• Petroglyphs and volcanic escarpment view from the Mesa Point trail at Boca Negra Canyon.

    Petroglyph

    National Monument New Mexico

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  • Visitors & GPS Users: Please go to the Visitor Center (Unser at Western Trail)

    To find the visitor center please use the coordinates provided in the 'Directions' link. Otherwise you will get lost driving in various neighborhoods that surround the monument. Do not go to Headquarters (6001 Unser Blvd.) it is not designed for visitors. More »

  • See petroglyphs at Boca Negra & Piedras Marcadas Canyons

    Petroglyph viewing is available at Boca Negra and Piedras Marcadas Canyons. Rinconada Canyon is temporarily closed due to trail collapse and unsafe trail conditions. Per Superintendent's Order: T36 CFR 1.5(f).

Common Plants

Yellow cactus rose

Prickly Pear Opuntia phaeacantha

The edible fruits of this plant are called "tunas" and were one of the few sweets the native peoples enjoyed before the arrival of Europeans.

 
Purple Aster flowers

Purple Aster Machaeranthera spp.

These flowers are found widespread in New Mexico during the fall. A concoction of leaves and stems was used by native peoples as a stimulant, especially effective for women in labor. Tea from the ground plant was used to treat upset stomachs.

 
Four Wing Salt Bush plant

Fourwing Saltbush Atriplex canescens

Native peoples ground and cooked the seeds of this plant as a cereal; the leaves were dried and mixed with other ingredients for flour. Ashes of burned saltbush were used as a leavening for breads.

 
Broom Dalea Plant

Broom Dalea Psorothamnus scoparius

This tall shrub (sometimes called Purple Sage) has many branches, and is characterized by leaves with only one leaflet, and intense purple flowers.

 
Cholla Cactus

Cane Cholla Opuntia imbricata

Cholla buds are high in calcium. Local native peoples ate the fruit raw, stewed or dried and ground into flour. The woody skeleton has been used for walking sticks or tied together to make fences.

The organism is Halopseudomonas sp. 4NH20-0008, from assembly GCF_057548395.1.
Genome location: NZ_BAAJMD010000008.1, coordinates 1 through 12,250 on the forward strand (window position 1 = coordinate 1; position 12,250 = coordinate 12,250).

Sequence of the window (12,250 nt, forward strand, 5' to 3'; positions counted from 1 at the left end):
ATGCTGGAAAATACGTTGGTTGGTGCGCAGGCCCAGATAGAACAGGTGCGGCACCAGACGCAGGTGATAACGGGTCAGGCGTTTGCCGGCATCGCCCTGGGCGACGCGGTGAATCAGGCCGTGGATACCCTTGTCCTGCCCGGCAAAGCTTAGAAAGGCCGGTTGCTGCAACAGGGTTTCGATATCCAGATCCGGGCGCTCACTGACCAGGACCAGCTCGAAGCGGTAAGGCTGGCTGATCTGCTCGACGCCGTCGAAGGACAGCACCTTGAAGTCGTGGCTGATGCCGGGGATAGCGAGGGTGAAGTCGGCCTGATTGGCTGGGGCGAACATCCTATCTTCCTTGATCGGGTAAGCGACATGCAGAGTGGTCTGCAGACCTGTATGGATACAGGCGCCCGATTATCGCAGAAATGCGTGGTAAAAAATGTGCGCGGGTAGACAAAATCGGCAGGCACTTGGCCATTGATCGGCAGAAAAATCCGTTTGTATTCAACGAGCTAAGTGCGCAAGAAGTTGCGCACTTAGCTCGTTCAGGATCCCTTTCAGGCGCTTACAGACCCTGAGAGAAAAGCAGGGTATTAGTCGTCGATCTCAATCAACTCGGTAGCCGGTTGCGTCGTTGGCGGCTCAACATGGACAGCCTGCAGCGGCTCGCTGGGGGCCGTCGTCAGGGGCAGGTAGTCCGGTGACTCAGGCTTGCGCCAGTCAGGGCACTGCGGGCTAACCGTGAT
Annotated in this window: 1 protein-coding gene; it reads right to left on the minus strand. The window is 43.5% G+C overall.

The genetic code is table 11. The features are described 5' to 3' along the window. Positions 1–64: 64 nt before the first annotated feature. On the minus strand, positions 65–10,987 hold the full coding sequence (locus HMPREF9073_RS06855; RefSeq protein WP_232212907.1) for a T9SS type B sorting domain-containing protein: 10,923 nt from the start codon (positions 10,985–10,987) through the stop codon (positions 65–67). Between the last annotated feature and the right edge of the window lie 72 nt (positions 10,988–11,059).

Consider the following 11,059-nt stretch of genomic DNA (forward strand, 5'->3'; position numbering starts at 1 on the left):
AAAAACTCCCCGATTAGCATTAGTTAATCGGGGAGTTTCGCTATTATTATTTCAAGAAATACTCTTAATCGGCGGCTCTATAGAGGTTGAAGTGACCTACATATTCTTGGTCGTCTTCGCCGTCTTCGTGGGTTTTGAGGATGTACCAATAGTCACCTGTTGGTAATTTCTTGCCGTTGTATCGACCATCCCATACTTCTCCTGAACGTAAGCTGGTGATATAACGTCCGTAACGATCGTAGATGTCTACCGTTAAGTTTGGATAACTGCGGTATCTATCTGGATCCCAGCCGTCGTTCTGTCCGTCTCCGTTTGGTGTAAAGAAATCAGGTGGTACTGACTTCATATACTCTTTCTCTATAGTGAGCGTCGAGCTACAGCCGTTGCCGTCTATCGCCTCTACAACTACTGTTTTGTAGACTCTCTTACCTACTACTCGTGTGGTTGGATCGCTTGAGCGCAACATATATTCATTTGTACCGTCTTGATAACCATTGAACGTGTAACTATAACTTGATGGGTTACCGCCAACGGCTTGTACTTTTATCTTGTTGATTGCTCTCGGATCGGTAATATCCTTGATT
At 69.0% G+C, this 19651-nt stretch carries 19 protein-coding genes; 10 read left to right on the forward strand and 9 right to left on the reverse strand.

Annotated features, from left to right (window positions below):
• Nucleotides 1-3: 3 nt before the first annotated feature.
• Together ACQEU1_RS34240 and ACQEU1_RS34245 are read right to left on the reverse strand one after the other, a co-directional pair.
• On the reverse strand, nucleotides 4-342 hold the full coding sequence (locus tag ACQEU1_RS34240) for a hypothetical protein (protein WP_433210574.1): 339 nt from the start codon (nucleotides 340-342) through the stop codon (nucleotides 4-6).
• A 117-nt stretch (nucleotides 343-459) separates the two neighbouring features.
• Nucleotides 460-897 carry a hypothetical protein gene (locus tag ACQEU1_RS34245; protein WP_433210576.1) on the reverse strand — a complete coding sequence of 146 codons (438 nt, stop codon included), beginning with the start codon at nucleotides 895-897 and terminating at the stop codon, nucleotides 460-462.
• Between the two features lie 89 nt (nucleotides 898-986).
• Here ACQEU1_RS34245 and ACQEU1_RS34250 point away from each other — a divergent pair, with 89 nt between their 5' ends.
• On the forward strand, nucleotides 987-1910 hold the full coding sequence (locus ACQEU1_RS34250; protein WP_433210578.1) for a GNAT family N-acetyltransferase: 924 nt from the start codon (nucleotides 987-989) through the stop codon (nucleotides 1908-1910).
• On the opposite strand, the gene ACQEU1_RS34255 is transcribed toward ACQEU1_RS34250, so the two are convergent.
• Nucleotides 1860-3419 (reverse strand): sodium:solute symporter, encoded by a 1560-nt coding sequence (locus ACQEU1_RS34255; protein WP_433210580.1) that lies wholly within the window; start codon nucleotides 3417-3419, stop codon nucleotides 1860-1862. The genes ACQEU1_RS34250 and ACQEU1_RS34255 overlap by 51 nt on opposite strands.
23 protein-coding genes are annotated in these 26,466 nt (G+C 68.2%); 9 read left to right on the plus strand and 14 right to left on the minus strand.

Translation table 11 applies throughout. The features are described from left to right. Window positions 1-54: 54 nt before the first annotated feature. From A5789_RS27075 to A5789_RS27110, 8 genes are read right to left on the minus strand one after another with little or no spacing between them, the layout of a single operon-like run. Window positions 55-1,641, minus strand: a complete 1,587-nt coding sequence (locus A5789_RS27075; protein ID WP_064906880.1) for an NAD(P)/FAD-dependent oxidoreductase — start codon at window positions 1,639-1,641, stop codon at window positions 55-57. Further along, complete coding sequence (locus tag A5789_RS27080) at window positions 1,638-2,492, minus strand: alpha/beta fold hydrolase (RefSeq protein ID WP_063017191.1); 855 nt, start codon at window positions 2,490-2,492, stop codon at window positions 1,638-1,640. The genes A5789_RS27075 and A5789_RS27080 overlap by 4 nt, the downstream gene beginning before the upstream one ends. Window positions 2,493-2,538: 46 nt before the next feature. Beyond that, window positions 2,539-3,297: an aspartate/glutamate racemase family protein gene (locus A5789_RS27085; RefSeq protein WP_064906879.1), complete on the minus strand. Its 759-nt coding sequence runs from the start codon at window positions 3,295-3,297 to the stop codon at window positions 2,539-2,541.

jimsoom Weed Flower

Jimsonweed Datura meteloides

This highly poisonous perennial plant has a history of ceremonial use by native peoples of the southwest.

 
Sand Sage brush

Sand Sage Artemisia filifolia

This aromatic plant has many medicinal uses. Boiled in water, the steam can be inhaled as a decongestant; as a tea it is believed to cure stomach disorders.

 
Scorpion Weed

Scorpion Weed Phacelia integrifolia

This plant has been used medicinally by local native peoples. The powdered root or leaves are mixed with water and rubbed on sprains, swellings and rashes.

 
Spectacle Pod Flower

Spectacle Pod Dimorphocarpa wislizenii

This herb is a member of the mustard family. The fruit of the plant is flat and resembles a pair of spectacles.

 
Snake Weed

Snakeweed Gutierrezia sarothrae

This medicinal plant is used in a variety of ways by local native peoples. Used in poultices and as a tea it is said to be useful in treating rheumatism, rattlesnake bites, eye problems, bruises, aching muscles, colds and sore throats.

 
Curleydoc Flower

Curly Dock Rumex hymenosepalus

This plant is sometimes known as Wild Rhubarb. The stems and leaves are high in vitamins A and C. Local native peoples boiled and served the leaves much like spinach and cooked the stems like young rhubarb.

 
Globe Mellow Flower

Globemallow Sphaeralcea angustifolia

Remnants of this plant have been found in many archeological sites in the Southwest. It was used in several ways including, chewing the stem like gum, a cure for dysentery, and smoked as a replacement for tobacco.